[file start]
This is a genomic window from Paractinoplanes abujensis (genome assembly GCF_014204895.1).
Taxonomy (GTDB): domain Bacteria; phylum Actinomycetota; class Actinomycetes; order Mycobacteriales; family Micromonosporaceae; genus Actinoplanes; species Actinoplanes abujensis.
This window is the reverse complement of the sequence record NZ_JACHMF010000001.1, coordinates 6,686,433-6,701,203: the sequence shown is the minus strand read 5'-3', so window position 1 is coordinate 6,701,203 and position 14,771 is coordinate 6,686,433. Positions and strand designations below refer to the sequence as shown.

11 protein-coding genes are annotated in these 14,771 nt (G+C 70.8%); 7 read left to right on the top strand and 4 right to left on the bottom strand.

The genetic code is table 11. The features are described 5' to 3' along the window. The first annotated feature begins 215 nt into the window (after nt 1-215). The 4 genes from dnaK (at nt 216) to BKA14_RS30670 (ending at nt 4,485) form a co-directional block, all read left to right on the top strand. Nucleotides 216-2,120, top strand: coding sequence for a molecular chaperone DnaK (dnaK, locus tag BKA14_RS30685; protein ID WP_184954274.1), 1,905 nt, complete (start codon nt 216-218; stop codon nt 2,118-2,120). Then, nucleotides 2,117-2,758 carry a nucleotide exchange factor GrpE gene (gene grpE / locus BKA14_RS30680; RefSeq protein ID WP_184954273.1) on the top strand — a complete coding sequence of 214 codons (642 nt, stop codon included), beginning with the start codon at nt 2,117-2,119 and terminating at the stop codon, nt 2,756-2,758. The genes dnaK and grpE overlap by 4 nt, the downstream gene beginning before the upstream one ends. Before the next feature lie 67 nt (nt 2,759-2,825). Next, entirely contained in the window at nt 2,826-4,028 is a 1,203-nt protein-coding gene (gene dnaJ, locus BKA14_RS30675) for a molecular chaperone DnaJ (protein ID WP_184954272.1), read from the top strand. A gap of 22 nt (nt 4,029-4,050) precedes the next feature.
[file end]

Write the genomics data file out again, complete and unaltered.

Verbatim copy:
This is a genomic window from Paractinoplanes abujensis (genome assembly GCF_014204895.1).
Taxonomy (GTDB): domain Bacteria; phylum Actinomycetota; class Actinomycetes; order Mycobacteriales; family Micromonosporaceae; genus Actinoplanes; species Actinoplanes abujensis.
This window is the reverse complement of the sequence record NZ_JACHMF010000001.1, coordinates 6,686,433-6,701,203: the sequence shown is the minus strand read 5'-3', so window position 1 is coordinate 6,701,203 and position 14,771 is coordinate 6,686,433. Positions and strand designations below refer to the sequence as shown.

11 protein-coding genes are annotated in these 14,771 nt (G+C 70.8%); 7 read left to right on the top strand and 4 right to left on the bottom strand.

The genetic code is table 11. The features are described 5' to 3' along the window. The first annotated feature begins 215 nt into the window (after nt 1-215). The 4 genes from dnaK (at nt 216) to BKA14_RS30670 (ending at nt 4,485) form a co-directional block, all read left to right on the top strand. Nucleotides 216-2,120, top strand: coding sequence for a molecular chaperone DnaK (dnaK, locus tag BKA14_RS30685; protein ID WP_184954274.1), 1,905 nt, complete (start codon nt 216-218; stop codon nt 2,118-2,120). Then, nucleotides 2,117-2,758 carry a nucleotide exchange factor GrpE gene (gene grpE / locus BKA14_RS30680; RefSeq protein ID WP_184954273.1) on the top strand — a complete coding sequence of 214 codons (642 nt, stop codon included), beginning with the start codon at nt 2,117-2,119 and terminating at the stop codon, nt 2,756-2,758. The genes dnaK and grpE overlap by 4 nt, the downstream gene beginning before the upstream one ends. Before the next feature lie 67 nt (nt 2,759-2,825). Next, entirely contained in the window at nt 2,826-4,028 is a 1,203-nt protein-coding gene (gene dnaJ, locus BKA14_RS30675) for a molecular chaperone DnaJ (protein ID WP_184954272.1), read from the top strand. A gap of 22 nt (nt 4,029-4,050) precedes the next feature.